Peace With China.- Washington, Aug. 29- The Navy Department is in receipt of a letter from Commodore C. K. Stribbling, flag officer of the East India Squadron, in which he says that Lord Elgin and Baron Gros are endeavoring to settle their difficulties with China without resort to force.
Douglasism In Georgia- Washington, Aug. 29- Hon. Alex H. Stephens writes to his friends here that he is about to enter the canvass in favor of Senator Douglas.
Gov. Letcher For Douglas- Richmond Va., Aug. 29- Governor Letcher has published a letter in which he declares that he enthusiastically supports Hon. Stephen A. Douglas.
Connecticut Democratic Convention- Hartford, Conn., Aug. 29.- The Democratic State Convention has voted down the proposition to place two Bell electors on one ticket.
ARCHDUKE MAXICILLIAN COMING TO AMERICA- Washington, Aug. 29- Intelligence has been received in this city, that the Archduke Maximillian of Austria is about coming to the United States on a visit.
Telegraph Extension- Brownsville, Nebraska, Aug. 29- The telegraph line has been completed to this point and is working successfully. St. Paul, Minnesota, Aug. 29- The workmen engaged in building the telegraph line arrived here to-day. The wires are in successful operation.
NATCHITOCHES PARISH- Fears of a Famine. The total failure of the corn and cotton crops in Natchitoches Parish is exciting the serious apprehensions o four fellow-citizens there, and efficient measures are being adopted to avert the worst of all calamities, a famine, and to relieve the distress of those who are totally dependent upon the productions of the soil for the sustenance of life. In view of this distressing state of affairs, not only in Natchitoches, but in several other parishes of the State, a writer in the Natchitoches Chronicle proposes petitioning the Governor to convene the Legislature at an early day, for the purpose of appropriating funds to meet the exigency of the case. The writer says:
The people of this portion of the State are now in utmost need of help from some source, to prevent a famine and its consequent miseries and death.
Every day brings to our ears the distressing information of the blasting of the husbandman’s hopes. Thousands of acres of grain have not yielded the seed planted. The forest crop of acorns and nuts is blasted and gone. The grass is dried and there is no hope for grain or meat for the year’s supply being raised by our farmers. The cotton crop is ruined except on the margin of the rivers and bayous and on the low lands. All the upland cotton is a failure, so the dependence on cotton to afford means to purchase corn and meat is lost to hundreds.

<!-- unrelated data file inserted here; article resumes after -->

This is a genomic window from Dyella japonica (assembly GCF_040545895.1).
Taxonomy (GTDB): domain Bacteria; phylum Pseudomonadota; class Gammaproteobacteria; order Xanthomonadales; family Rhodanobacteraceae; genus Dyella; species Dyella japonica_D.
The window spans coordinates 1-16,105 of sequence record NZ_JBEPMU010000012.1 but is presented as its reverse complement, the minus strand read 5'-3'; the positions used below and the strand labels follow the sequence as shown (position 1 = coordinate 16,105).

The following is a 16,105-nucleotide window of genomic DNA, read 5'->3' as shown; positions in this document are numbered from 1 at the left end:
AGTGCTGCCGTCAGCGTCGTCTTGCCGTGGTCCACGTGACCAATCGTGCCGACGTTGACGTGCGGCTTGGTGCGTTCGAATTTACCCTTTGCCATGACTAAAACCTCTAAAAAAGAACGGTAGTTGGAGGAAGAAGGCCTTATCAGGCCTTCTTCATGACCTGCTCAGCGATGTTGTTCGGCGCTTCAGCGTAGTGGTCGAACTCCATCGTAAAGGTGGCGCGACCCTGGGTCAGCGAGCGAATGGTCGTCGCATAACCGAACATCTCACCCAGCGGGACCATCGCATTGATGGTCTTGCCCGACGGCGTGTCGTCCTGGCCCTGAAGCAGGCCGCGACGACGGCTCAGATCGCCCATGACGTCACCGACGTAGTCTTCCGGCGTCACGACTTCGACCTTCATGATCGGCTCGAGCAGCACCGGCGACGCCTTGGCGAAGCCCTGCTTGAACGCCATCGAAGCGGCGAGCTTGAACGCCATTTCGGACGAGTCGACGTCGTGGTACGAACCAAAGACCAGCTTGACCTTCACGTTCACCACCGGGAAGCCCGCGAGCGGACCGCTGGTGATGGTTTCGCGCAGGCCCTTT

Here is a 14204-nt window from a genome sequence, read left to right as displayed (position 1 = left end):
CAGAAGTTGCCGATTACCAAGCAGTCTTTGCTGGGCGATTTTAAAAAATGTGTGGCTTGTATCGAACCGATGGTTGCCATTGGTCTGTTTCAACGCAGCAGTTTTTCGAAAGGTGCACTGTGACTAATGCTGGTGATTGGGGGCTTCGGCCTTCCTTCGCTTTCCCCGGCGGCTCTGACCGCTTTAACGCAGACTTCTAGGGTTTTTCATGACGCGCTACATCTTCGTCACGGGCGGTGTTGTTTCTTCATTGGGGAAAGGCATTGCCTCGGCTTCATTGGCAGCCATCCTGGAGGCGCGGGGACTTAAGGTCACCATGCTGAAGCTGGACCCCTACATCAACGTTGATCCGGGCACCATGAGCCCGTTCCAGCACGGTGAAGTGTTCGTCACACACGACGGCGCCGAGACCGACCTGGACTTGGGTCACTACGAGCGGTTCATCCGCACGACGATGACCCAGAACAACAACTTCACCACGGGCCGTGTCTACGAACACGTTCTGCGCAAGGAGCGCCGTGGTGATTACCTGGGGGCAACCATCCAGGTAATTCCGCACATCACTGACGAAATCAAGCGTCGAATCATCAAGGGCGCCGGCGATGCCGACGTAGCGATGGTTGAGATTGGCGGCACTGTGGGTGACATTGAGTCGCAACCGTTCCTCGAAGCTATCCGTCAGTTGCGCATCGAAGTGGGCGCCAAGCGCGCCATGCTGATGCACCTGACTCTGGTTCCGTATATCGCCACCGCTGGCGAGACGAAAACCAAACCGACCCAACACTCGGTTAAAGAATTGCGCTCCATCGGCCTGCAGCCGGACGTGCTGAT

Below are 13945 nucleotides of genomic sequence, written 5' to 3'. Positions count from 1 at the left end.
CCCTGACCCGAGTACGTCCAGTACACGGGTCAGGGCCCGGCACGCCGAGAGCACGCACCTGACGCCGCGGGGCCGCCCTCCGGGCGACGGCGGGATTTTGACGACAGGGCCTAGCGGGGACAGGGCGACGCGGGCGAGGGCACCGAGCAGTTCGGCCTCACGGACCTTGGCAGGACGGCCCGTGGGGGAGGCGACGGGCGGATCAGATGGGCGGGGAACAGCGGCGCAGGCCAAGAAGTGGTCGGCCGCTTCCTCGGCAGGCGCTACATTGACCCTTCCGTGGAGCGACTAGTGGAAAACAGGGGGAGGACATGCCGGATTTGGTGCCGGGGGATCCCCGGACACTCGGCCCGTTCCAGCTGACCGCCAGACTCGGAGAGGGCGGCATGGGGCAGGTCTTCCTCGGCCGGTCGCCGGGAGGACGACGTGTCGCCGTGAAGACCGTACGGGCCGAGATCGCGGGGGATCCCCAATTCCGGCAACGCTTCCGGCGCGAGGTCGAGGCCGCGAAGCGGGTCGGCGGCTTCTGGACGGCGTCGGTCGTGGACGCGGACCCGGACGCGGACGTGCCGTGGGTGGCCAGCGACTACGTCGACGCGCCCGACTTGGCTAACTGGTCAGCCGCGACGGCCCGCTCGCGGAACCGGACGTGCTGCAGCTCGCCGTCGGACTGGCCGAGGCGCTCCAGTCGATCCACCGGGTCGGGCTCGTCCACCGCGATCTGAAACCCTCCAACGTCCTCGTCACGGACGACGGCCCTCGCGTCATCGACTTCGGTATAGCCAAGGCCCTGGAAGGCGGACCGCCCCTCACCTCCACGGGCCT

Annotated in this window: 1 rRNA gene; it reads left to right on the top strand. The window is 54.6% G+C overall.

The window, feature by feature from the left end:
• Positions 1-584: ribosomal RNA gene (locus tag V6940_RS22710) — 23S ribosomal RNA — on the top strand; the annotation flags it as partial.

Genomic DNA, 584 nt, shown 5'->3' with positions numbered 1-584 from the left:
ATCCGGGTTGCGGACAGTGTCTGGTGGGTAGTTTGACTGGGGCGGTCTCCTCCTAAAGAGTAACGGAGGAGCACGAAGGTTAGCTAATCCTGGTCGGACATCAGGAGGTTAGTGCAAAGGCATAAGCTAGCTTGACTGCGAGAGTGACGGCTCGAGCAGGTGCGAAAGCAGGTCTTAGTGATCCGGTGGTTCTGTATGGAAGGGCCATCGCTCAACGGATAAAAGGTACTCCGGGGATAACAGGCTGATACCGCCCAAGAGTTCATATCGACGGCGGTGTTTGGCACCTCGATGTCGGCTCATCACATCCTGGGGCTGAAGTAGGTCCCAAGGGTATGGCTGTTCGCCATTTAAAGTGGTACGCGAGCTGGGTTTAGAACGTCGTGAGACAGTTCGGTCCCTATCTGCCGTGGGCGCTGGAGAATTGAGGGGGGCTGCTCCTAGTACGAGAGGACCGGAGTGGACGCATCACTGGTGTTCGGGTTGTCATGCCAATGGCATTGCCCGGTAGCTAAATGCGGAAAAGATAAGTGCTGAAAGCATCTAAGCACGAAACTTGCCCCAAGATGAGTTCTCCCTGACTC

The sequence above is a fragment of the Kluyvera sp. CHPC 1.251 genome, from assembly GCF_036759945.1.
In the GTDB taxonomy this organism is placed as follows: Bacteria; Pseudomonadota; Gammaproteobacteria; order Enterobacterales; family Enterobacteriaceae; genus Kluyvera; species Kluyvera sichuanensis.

In this alarming position I suggest that petitions be addressed by the people to the Governor of the State, requesting him to convene the Legislature without delay, for the purpose of appropriating funds to purchase corn and flour for the supply of the famishing people, under such regulations as their wisdom may decide on.
“Prairie Schooners.”- A train of forty-six “prairie schooners,” drawn by four hundred and sixty cattle, reaching nearly a mile in length, arrived in Kansas City a few days since, form Fort Union and Santa Fe, where they had taken out government supplies. They all came in loaded with wool, bringing over seventy thousand pounds.
The Boston Herald says it is rumored that Governor Banks is about to assume the management of one of the Western Railroads at a salary of $7000 per year, and that Chicago will be his future residence.
Hicks, The Pirate, Still Alive.- The New York Leader of the 25th has the following, which resembles very much a canard:
The is now no further use in concealing that A. W. Hicks, who was ostensibly executed for piracy on the 13th ult., is still living, though in a dangerous state, but likely to recover the full use of his faculties and limbs. The sight of his left eye is gone and his left arm and leg continue paralyzed; but, apart from those injuries, he would appear to have suffered nothing.
It is said that Hicks was pulled up only 2 ½ feet and suspended only 13 minutes, being afterwards restored by the electro chemical bath.
Changed His Tactics.- The Rev. H. W. Beecher, formerly an advocate of Sharp’s rifles, has recently become a convert to the breech-loading principle, as my be seen from his “advice to parent,” in a late sermon: “Never strike a child on the head. Providence has supplied other and more appropriate places of punishment.”
Mr. B. F. Perry, of Greenville Courthouse, South Carolina, Delegate to the Charleston Convention writes: